Why do those moving black bars appear when trying to take a photo of an older tv or computer screen? And not on modern ones?


Why do those moving black bars appear when trying to take a photo of an older tv or computer screen? And not on modern ones?

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crt television work by rapidly drawing the image line by line from top to bottom, of course it’s fast enough that you never notice with the naked eye

however cameras aren’t eyes, and they will only photograph what happen when the shutter was opened, so it will only show some lines rather than all

if you want to take a good picture you need to make sure the exposure time is at least 1/60 (for NTSC television)

modern screens can hold the image on the screen so it’s no longer a problem, however some projectors still have a similar problem where photos turn out rainbow because the colors are displayed sequentially

Old TVs work sort of like ripples on water. So a special tool sends a ripple or a “beam” through the entire screen and then each dot (pixel) on the screen lights up to a certain colour as directed by this beam.

This beam is the black bar that the camera sees. The reason why you don’t see it with your eyes is because the camera doesn’t yet see the next beam after the first one faded. The see the fade which is the black line whereas our eyes would’ve picked the next one.

This probably has to do with how CRT’s (tube televisions) worked in comparison with newer digital technology.

So, back in the day, there was no such thing as a pixel-based display. The computer technology to control thousands of pixels individually didn’t exist. What tv’s did instead was use a single beam of electrons, and sweep it very quickly over the surface of a phosphorescent screen to create an image. Basically the beam would start in the upper-left corner, and create a level of brightness on that spot, and sweep across to the upper-right-hand corner, changing the brightness as it went, to create a whole line of the image. Then it goes to the next line and creates that one and so on. This sounds like it shouldn’t actually work, but it does, because 1. this is happening incredibly fast (covering the whole screen 30 times per second), and 2. our eyes are actually pretty bad at discerning small changes in images, such that as long as the beam moves fast enough we will perceive the whole image.

What’s happening when you try to take a photo of a CRT is that the shutter of the camera is freeze-framing a moment that your eyes can’t actually perceive. The beam is near the top or the bottom of the screen in that precise moment, so some of the parts of the screen are not actually lit up by the beam.

This is incidentally also why Dogs probably have watched a lot more television in recent years than in the past. They can resolve images up to 75 times a second so to them, CRT television was probably just weird flickery lines.

Older cathode ray tube (CRT) TVs drew each image row by row. The phosphor coating briefly lit up very brightly as it was drawn but then quickly faded. If you could take a very short exposure photograph then only a narrow horizontal bar would be bright and the rest close to black. With the longer exposures common with indoor photography, you can see more of the picture but typically a black bar will remain. Modern LCD and OLED TVs can display a complete image all at once so problems of this kind are less likely.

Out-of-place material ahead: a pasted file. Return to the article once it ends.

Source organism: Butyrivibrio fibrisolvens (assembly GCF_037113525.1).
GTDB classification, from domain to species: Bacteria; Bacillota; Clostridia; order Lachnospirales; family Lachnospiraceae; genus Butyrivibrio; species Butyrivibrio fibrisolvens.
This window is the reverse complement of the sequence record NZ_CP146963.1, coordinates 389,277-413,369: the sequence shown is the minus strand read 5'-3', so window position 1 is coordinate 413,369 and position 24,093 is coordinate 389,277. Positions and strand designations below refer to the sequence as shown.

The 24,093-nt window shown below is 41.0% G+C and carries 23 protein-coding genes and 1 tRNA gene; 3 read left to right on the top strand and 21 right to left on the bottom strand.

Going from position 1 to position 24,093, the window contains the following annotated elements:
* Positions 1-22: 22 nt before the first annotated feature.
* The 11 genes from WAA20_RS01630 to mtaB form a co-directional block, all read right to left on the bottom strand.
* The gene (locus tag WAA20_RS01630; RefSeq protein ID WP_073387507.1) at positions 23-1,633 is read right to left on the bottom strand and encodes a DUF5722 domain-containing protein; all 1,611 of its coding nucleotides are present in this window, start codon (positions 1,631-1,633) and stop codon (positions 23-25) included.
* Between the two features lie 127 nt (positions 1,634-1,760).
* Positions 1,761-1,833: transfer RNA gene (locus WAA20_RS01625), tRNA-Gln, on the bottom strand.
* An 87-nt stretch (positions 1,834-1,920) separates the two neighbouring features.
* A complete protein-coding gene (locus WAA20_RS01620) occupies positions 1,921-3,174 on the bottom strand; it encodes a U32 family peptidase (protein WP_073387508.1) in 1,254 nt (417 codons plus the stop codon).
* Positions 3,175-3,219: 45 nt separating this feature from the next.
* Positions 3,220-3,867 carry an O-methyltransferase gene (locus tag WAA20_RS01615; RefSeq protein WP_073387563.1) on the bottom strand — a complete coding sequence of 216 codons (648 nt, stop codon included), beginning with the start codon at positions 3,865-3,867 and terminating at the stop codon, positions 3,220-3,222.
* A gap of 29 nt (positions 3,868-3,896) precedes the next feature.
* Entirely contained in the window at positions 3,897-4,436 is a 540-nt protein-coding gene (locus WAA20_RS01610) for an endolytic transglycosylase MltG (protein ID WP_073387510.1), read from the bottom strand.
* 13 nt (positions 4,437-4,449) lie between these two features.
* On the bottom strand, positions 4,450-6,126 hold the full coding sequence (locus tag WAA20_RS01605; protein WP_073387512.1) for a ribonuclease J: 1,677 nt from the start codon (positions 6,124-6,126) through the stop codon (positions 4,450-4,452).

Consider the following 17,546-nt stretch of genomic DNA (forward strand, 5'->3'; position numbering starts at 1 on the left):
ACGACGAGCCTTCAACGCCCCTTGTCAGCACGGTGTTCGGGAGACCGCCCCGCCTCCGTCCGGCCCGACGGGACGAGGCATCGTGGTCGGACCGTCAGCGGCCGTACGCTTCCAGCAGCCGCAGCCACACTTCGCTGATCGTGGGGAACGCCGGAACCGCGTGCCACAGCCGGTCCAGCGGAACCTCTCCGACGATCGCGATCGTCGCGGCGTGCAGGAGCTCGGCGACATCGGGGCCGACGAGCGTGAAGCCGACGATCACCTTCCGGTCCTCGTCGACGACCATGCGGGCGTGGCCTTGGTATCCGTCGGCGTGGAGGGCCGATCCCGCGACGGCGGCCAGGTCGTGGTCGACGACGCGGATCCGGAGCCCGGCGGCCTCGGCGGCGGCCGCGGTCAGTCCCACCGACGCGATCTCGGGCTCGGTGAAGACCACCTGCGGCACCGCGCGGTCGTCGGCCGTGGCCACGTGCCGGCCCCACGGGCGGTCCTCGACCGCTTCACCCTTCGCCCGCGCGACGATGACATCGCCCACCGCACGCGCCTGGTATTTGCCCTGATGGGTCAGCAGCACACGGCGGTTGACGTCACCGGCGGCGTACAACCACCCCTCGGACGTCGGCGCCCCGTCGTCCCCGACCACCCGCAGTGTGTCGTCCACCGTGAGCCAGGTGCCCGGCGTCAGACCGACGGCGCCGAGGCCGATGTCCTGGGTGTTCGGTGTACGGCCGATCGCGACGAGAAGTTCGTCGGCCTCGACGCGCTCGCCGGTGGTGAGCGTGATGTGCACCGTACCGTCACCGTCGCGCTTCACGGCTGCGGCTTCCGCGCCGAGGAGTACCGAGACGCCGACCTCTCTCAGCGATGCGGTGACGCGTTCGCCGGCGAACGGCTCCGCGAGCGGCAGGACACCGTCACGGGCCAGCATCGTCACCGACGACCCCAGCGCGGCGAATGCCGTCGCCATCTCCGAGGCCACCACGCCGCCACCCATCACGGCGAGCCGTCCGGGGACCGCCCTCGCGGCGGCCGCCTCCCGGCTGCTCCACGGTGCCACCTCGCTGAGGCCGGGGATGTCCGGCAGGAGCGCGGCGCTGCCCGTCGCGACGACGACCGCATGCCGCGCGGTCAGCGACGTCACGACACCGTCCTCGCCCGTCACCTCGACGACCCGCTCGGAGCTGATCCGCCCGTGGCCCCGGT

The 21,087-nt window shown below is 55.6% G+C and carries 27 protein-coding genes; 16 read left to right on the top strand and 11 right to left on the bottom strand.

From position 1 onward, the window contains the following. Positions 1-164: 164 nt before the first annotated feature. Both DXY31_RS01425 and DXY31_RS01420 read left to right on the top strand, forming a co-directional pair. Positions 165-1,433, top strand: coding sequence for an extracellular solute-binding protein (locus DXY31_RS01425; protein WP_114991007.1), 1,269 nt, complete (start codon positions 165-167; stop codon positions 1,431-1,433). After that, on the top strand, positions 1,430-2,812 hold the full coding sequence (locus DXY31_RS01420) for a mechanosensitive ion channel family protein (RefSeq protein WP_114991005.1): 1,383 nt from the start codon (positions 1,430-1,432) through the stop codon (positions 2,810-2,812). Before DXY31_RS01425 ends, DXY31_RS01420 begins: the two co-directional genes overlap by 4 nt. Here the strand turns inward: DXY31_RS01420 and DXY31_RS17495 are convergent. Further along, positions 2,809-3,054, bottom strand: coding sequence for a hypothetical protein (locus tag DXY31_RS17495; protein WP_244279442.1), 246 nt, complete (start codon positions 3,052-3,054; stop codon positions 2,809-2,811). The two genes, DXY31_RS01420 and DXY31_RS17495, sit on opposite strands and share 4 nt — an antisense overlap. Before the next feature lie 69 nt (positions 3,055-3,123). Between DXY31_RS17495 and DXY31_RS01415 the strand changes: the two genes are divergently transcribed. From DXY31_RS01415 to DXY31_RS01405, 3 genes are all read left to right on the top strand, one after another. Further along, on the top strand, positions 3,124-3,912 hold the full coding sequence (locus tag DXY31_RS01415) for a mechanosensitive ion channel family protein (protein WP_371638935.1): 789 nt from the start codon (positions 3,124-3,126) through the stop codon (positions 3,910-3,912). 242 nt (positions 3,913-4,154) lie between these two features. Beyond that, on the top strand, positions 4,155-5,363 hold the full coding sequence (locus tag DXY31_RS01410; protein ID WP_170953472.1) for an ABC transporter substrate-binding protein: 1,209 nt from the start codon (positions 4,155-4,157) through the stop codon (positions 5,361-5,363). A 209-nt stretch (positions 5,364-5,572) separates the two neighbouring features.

Imagine you stand on a bridge and look down onto a road. You have your eyes closed (camera shutter is closed) and while the a car travels underneath you open your eyes for a brief moment. You have now seen the car move on a very specific part of the road. While you didn’t on the remaining part of the road.

It’s the same principle with CRTs. CRT stands for cathode ray tube sometimes also called cathode ray television. A beam of electrons is projected and directed onto the screen. The ray is then manipulated to travel the screen in lines from left to right, top to bottom. This is quicker than our vision allows to register. But if you use a camera the shutter speed (the time the camera opens its eye for) can be much much shorter than the time it takes the beam of electrons to reach the end of the screen. So the camera can only capture the lit up part of the screen the electron beam is able to travel within that exposure time frame.

While the beam travels it excites phosphorus particles to glow, this is what actually shows the image. As soon as the electron beam moves on, though, the phosphorus gradually stops emitting light. It’s like those glow in the dark paints. Shine light on it, and it charges up, take the light away and it will glow for some more time, but will go dimmer and dimmer over time. Same principle applies to the phosphorus in a cart when hit by the electron beam.

Now why doesn’t that happen on modern displays?
Modern displays too build up the image from one edge to the next, but it happens much much faster and the displays show the image for the entire duration until the new image is being built.Thus the entire screen is always showing an image, and there are no dim spots that the camera could pick up.